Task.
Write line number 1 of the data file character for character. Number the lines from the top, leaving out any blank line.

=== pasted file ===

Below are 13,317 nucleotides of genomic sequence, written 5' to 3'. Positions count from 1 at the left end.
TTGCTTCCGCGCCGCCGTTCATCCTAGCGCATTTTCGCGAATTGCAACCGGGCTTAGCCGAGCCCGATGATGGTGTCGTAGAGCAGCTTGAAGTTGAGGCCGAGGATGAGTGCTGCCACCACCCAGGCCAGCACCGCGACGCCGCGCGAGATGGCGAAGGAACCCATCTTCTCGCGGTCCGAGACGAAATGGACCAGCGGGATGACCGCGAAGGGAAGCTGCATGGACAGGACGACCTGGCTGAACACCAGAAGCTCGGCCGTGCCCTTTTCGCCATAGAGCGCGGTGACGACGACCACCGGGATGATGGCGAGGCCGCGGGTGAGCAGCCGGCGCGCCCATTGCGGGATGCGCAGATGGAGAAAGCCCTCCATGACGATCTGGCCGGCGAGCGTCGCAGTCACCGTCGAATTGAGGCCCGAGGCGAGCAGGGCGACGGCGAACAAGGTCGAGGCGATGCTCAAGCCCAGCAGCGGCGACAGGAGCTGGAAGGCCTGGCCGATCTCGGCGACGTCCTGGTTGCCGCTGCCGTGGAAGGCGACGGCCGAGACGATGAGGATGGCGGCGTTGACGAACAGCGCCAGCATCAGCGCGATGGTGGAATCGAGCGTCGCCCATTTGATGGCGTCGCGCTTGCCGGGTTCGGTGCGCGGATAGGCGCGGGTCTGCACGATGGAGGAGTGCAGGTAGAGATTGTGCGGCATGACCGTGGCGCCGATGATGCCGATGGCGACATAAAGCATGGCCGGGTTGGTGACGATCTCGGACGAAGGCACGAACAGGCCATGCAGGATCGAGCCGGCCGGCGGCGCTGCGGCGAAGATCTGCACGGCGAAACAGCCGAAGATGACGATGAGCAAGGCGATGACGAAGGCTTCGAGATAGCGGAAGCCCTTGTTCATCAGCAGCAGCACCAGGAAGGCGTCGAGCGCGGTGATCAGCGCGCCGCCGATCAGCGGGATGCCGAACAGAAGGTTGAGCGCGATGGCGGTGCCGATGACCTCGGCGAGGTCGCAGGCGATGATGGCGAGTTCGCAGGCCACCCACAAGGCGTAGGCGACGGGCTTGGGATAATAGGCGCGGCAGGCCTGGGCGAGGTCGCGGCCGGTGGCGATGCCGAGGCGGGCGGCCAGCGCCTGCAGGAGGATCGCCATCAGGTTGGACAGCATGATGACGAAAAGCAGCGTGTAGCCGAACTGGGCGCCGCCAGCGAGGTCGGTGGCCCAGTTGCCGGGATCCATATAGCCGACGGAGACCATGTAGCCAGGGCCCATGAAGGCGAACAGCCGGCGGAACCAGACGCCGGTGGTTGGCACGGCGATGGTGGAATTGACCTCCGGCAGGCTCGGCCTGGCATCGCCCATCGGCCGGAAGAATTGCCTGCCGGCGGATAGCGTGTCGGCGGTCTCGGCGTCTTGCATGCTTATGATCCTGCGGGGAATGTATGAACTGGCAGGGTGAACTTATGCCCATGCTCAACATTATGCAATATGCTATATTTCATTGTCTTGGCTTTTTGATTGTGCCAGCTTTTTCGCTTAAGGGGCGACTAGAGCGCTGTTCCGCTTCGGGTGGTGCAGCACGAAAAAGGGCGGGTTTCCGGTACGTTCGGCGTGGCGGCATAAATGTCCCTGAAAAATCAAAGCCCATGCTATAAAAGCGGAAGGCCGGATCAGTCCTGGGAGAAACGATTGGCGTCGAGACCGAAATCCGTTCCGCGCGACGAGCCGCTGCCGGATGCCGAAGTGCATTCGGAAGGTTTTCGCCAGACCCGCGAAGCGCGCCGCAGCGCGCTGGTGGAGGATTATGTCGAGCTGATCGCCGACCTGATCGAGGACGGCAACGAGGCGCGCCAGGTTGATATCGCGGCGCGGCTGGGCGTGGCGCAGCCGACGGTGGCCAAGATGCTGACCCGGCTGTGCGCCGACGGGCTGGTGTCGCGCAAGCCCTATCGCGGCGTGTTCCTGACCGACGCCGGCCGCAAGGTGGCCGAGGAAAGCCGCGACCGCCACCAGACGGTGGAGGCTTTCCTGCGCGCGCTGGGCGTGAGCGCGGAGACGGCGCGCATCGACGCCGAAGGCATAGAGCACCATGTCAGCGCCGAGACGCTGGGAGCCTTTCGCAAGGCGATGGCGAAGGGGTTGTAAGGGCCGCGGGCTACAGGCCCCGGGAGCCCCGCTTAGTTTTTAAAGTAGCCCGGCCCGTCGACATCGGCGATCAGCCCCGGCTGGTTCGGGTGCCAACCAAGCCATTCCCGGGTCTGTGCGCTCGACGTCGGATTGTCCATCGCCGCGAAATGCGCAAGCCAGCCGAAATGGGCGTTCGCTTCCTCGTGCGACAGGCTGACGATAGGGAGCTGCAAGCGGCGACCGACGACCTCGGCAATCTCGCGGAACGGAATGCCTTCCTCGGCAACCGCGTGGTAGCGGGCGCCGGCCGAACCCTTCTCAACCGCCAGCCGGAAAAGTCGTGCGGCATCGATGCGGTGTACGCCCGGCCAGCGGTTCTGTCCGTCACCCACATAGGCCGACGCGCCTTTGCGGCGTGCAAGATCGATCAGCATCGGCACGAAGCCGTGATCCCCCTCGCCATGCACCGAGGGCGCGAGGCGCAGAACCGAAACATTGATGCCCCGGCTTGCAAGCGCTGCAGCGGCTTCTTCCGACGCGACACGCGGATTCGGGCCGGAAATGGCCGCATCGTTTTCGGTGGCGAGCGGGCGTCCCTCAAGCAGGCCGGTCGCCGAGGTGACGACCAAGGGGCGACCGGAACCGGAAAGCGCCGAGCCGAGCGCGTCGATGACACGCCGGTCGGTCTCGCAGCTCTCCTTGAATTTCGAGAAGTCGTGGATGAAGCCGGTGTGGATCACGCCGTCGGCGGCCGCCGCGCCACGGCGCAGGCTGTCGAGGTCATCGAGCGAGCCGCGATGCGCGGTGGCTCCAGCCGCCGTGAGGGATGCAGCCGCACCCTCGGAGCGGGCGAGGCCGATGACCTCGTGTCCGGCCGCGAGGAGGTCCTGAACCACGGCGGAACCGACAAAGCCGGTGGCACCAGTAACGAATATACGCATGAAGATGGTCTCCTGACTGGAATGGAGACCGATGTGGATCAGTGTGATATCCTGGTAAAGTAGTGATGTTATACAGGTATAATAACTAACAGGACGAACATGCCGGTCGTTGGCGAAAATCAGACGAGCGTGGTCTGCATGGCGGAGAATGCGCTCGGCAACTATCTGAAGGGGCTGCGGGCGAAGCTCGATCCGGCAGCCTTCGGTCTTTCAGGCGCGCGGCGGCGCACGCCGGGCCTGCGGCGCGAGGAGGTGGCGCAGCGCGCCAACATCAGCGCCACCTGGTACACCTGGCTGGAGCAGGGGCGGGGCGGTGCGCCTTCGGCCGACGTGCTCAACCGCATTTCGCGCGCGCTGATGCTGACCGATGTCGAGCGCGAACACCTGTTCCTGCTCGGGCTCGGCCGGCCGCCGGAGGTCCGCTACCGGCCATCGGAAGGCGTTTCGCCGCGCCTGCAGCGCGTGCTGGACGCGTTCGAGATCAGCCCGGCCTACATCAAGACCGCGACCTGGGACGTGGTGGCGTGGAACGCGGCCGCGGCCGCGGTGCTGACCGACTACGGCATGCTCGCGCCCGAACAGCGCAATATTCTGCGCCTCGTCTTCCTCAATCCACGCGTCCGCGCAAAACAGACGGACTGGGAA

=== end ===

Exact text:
Below are 13,317 nucleotides of genomic sequence, written 5' to 3'. Positions count from 1 at the left end.